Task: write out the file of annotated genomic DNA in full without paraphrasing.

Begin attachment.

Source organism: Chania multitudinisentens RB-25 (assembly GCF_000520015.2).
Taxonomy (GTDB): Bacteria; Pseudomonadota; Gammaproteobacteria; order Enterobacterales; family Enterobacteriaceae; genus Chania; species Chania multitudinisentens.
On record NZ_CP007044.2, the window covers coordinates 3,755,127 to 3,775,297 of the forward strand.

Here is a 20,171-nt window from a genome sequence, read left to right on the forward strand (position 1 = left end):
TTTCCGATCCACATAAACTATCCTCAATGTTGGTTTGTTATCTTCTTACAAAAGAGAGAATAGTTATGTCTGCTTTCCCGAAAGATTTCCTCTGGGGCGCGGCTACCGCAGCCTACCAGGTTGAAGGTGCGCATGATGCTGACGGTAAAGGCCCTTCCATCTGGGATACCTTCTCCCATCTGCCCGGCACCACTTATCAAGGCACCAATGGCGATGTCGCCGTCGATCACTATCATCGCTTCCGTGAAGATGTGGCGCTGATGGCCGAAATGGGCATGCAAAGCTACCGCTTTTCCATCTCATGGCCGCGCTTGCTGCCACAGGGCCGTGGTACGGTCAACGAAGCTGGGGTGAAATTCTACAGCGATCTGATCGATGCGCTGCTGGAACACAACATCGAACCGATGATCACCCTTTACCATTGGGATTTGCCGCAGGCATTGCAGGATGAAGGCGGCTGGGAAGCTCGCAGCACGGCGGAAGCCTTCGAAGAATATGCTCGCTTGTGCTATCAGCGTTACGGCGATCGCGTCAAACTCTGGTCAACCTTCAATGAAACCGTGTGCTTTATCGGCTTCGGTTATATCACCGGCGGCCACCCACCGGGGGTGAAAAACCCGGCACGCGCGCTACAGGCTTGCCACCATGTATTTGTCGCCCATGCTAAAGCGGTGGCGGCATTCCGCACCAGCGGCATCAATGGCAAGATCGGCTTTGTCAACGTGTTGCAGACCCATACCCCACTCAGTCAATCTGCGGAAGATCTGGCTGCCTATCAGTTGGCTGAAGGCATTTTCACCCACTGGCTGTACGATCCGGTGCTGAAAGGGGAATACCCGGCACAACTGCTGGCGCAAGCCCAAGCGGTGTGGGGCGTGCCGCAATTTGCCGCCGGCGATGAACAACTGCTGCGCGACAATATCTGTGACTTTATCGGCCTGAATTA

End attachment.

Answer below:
Source organism: Chania multitudinisentens RB-25 (assembly GCF_000520015.2).
Taxonomy (GTDB): Bacteria; Pseudomonadota; Gammaproteobacteria; order Enterobacterales; family Enterobacteriaceae; genus Chania; species Chania multitudinisentens.
On record NZ_CP007044.2, the window covers coordinates 3,755,127 to 3,775,297 of the forward strand.

Here is a 20,171-nt window from a genome sequence, read left to right on the forward strand (position 1 = left end):
TTTCCGATCCACATAAACTATCCTCAATGTTGGTTTGTTATCTTCTTACAAAAGAGAGAATAGTTATGTCTGCTTTCCCGAAAGATTTCCTCTGGGGCGCGGCTACCGCAGCCTACCAGGTTGAAGGTGCGCATGATGCTGACGGTAAAGGCCCTTCCATCTGGGATACCTTCTCCCATCTGCCCGGCACCACTTATCAAGGCACCAATGGCGATGTCGCCGTCGATCACTATCATCGCTTCCGTGAAGATGTGGCGCTGATGGCCGAAATGGGCATGCAAAGCTACCGCTTTTCCATCTCATGGCCGCGCTTGCTGCCACAGGGCCGTGGTACGGTCAACGAAGCTGGGGTGAAATTCTACAGCGATCTGATCGATGCGCTGCTGGAACACAACATCGAACCGATGATCACCCTTTACCATTGGGATTTGCCGCAGGCATTGCAGGATGAAGGCGGCTGGGAAGCTCGCAGCACGGCGGAAGCCTTCGAAGAATATGCTCGCTTGTGCTATCAGCGTTACGGCGATCGCGTCAAACTCTGGTCAACCTTCAATGAAACCGTGTGCTTTATCGGCTTCGGTTATATCACCGGCGGCCACCCACCGGGGGTGAAAAACCCGGCACGCGCGCTACAGGCTTGCCACCATGTATTTGTCGCCCATGCTAAAGCGGTGGCGGCATTCCGCACCAGCGGCATCAATGGCAAGATCGGCTTTGTCAACGTGTTGCAGACCCATACCCCACTCAGTCAATCTGCGGAAGATCTGGCTGCCTATCAGTTGGCTGAAGGCATTTTCACCCACTGGCTGTACGATCCGGTGCTGAAAGGGGAATACCCGGCACAACTGCTGGCGCAAGCCCAAGCGGTGTGGGGCGTGCCGCAATTTGCCGCCGGCGATGAACAACTGCTGCGCGACAATATCTGTGACTTTATCGGCCTGAATTA